"LOOK AT ME." This was the terse, almost naked-sounding title of Anita Brookner's third novel. Nearly 23 years ago, I first encountered Brookner's beautifully modulated and precisely spoken yet strangely urgent voice when I chanced upon this book. The sheer candor and vulnerability of that first-person narrator, the shining clarity with which she related her story: These were the hallmarks of a writer to be reckoned with.
Since then, I've read every one of the novels Brookner has written at the more or less steady rate of one a year. If asked to choose a favorite, I'd put "Look at Me" at or near the top of the list, along with "Hotel du Lac," "Incidents in the Rue Laugier," "Providence," "Brief Lives" and "Fraud." A modern-day descendant of the subtly observant Henry James but blessedly free of his propensity for the Gordian knot sentence, Brookner mines a small, some might say limited, terrain yet manages to extract from it rich insights about the human condition.
A London-born art historian who taught at that city's Courtauld Institute, Brookner made her novelistic debut in her 50s. Now in her eighth decade, she has created an impressive body of work that seems likely to stand the test of time. As often happens when an author has written a substantial number of books, not all are at the same exalted level of accomplishment. Some are more or less bound to fall short of the high expectations one brings to reading a writer this good.
Such is the case with her latest novel, "Leaving Home," a first-person narrative told by a still youngish, if no longer really young, woman who's both eager and reluctant to leave her girlhood home and make a home of her own. Like many another Brookner heroine, Emma Roberts has been living with her widowed mother in a comfortable flat in London. An art history student, she is given the opportunity to go to Paris to pursue her thesis topic: classical French formal gardens. Although Emma is a quiet, well-mannered and considerate young lady, it's hard to summon up much sympathy for her initial complaint, which is that the student dorm is not as cushy as her mother's flat.
Following the advice of her new friend Francoise Desnoyers, a self-assured, outgoing young woman who works at the library, Emma rents a room of her own at a small hotel:
"Gradually I adjusted to my new home, always on the understanding that it was provisional, that somewhere at the end of this process I would accede to a real home, a home of my own, rather more like the one I had left, and to which I had no desire to return."
While in France, Emma is invited to the beautiful country house where Francoise's formidable mother holds court: "My first sight of Francoise's house, L'Ermitage, constituted the first coup de foudre I had ever experienced." Significantly, perhaps, when Emma first falls in love, it's with a house.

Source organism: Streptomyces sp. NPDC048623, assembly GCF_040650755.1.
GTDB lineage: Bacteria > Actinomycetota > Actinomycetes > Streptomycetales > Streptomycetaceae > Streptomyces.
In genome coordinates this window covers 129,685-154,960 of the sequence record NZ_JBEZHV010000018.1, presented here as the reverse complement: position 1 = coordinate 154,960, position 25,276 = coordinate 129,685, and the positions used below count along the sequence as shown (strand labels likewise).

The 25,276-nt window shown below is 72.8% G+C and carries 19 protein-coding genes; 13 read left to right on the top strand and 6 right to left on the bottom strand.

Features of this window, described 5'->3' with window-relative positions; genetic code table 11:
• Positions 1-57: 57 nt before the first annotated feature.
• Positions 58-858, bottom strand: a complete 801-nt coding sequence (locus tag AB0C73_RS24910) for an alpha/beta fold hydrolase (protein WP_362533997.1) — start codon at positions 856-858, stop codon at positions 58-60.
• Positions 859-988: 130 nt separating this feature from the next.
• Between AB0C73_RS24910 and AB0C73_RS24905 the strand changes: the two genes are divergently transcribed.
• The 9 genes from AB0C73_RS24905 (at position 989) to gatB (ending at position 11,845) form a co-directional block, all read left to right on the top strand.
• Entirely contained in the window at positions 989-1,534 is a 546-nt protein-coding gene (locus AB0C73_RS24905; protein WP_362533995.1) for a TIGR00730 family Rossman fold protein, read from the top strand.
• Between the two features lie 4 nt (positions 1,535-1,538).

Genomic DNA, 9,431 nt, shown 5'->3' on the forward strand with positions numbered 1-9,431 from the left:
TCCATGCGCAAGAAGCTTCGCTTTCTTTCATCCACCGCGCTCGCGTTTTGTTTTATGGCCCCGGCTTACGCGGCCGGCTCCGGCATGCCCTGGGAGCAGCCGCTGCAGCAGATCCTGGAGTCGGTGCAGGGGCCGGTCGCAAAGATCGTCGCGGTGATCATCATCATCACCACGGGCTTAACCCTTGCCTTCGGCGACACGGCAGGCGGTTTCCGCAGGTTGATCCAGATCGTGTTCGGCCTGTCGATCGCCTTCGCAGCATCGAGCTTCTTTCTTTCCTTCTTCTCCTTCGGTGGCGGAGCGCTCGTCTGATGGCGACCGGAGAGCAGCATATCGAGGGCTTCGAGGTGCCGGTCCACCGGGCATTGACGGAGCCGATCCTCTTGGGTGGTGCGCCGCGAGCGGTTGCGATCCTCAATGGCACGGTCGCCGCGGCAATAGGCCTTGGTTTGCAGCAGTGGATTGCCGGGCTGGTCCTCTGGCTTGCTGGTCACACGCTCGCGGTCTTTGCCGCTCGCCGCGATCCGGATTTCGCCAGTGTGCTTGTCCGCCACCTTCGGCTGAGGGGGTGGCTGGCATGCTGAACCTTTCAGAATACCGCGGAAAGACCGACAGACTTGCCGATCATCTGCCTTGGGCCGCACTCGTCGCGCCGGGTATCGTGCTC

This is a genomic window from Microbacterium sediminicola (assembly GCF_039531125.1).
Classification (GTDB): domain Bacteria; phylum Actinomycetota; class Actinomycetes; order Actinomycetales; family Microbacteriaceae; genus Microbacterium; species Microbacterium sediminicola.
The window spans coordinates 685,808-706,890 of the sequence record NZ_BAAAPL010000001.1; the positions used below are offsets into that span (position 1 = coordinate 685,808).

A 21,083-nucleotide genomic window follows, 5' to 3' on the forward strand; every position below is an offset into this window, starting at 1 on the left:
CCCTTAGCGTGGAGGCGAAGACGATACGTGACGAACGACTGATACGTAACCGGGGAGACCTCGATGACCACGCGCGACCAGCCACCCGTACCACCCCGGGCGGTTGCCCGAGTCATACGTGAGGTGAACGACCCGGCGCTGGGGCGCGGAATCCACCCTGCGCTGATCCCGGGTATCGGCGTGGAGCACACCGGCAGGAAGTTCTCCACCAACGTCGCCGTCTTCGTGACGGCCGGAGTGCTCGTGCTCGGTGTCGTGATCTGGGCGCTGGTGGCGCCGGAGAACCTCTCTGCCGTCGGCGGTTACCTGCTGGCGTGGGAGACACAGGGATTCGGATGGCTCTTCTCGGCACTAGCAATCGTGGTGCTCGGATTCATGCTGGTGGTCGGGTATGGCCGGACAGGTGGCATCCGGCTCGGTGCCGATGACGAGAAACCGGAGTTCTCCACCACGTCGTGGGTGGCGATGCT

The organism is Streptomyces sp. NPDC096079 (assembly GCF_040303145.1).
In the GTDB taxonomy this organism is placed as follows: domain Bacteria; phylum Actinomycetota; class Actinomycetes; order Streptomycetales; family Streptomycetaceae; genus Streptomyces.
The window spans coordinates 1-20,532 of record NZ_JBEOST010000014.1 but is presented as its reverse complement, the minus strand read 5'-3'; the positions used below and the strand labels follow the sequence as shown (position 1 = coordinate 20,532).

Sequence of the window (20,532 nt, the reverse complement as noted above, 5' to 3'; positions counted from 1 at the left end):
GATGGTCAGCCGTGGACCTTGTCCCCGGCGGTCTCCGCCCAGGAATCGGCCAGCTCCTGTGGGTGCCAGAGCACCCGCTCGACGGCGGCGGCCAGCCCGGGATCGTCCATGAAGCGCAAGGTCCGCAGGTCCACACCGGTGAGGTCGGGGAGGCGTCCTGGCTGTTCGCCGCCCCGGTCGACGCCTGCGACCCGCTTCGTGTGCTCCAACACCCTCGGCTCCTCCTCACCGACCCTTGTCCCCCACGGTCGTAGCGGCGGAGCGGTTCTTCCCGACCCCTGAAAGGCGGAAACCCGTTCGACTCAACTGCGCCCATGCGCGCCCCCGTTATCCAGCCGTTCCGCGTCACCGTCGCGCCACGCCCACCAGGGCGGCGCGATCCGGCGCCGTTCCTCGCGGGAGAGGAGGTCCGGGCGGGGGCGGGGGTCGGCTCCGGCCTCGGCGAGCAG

But, as Emma later realizes, the price Francoise must pay to keep up this architectural gem in the manner to which it's accustomed is to follow Mme. Desnoyers' game plan and marry for money.
Although Emma, an only child, will inherit her own mother's abode, she has no desire to continue living in it when she returns to London. A home of her own is what she wants. Well-off as she is, she has no trouble buying a nice flat. But, somehow, as she observes to her friend Philip Hudson, a serious, hard-working, middle-aged doctor, she never thinks of it as "home." Philip, as it happens, feels the same way about his house, which hasn't seemed like home since his wife left him, taking half the furniture.
Brookner's handling of her titular theme is weakened by the credulity-straining ease with which her heroine manages to rent and purchase real estate in such pricey locales as Paris and London. A corollary problem is that Emma's obsession and dissatisfaction with her living quarters provoke exasperation. People here seem dwarfed by their houses -- or their longing for homier ones. We never learn as much about the characters as we would like. And neither does Emma, which may be her problem. Brookner is also concerned, of course, with her protagonist's deeply frustrated longing for intimacy, a longing she shares with many of her predecessors. But that theme receives less than Brookner's usual degree of attention. In terms of plot, not much happens, because Emma seems unwilling to explore the people in her world, herself included.
Admittedly, there's an admirable maturity and wisdom in Brookner's evenhanded presentation of the two young women: The tougher, more selfish Francoise is shown to have her sorrows too, and the gentler, softer Emma is shown to be selfish in her own mild way. As in "Brief Lives," we come to see how life's conundrums take their toll on the bashful and brassy alike. But compared with that earlier work, this one is a thinner, more pallid production.
In an odd way, "Leaving Home" is a young woman's book, not in the sense of being ingenuous and hopeful but in the sense that it doesn't incorporate enough of the insight and experience its author has gained over the years and injected into other novels. In place of vulnerability, disappointment and painful revelation, there is only a kind of stoical resignation. *